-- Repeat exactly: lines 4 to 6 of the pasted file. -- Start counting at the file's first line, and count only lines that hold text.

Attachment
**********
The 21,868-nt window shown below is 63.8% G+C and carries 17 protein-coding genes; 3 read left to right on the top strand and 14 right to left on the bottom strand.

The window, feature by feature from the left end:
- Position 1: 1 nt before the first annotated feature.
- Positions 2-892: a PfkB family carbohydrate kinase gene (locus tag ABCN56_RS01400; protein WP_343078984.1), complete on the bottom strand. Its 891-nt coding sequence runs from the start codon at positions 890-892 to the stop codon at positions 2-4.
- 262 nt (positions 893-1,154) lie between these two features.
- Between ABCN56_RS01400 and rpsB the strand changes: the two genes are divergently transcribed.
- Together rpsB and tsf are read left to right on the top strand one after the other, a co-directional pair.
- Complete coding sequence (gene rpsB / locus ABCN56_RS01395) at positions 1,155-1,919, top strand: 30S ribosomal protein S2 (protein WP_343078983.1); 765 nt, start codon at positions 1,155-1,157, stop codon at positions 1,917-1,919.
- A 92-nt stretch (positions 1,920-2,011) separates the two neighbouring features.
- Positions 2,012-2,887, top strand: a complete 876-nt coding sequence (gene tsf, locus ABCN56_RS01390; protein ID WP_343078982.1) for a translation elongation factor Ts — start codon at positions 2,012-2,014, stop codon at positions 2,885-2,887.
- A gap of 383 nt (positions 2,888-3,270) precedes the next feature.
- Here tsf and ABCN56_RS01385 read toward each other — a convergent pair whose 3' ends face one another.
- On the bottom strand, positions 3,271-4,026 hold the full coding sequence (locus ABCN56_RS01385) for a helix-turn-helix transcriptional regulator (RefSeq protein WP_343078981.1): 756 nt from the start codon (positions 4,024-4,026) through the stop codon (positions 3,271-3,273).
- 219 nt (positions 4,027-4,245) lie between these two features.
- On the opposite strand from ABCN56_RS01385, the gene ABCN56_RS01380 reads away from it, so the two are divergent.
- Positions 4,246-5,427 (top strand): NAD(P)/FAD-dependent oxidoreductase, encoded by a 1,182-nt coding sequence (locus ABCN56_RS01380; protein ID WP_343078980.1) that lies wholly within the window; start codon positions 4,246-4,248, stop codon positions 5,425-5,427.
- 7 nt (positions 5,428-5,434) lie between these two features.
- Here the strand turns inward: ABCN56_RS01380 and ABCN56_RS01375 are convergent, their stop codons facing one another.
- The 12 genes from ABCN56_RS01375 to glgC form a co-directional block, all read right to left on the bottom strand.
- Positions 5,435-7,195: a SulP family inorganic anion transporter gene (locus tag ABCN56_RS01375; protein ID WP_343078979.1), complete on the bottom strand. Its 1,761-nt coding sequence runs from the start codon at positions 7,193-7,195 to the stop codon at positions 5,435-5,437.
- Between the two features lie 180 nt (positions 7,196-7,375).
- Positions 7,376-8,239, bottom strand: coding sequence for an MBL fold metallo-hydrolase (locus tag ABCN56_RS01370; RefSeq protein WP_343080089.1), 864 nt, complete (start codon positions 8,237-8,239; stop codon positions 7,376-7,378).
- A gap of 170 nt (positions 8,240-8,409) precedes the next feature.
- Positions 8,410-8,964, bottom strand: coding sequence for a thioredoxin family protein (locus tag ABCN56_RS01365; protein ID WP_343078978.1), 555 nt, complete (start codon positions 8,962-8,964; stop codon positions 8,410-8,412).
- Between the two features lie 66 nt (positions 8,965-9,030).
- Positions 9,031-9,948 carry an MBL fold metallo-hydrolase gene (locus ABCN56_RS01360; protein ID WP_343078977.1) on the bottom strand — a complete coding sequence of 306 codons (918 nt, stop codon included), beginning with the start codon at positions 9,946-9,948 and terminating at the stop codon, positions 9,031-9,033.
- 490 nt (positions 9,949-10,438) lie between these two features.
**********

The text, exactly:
- Positions 2-892: a PfkB family carbohydrate kinase gene (locus tag ABCN56_RS01400; protein WP_343078984.1), complete on the bottom strand. Its 891-nt coding sequence runs from the start codon at positions 890-892 to the stop codon at positions 2-4.
- 262 nt (positions 893-1,154) lie between these two features.
- Between ABCN56_RS01400 and rpsB the strand changes: the two genes are divergently transcribed.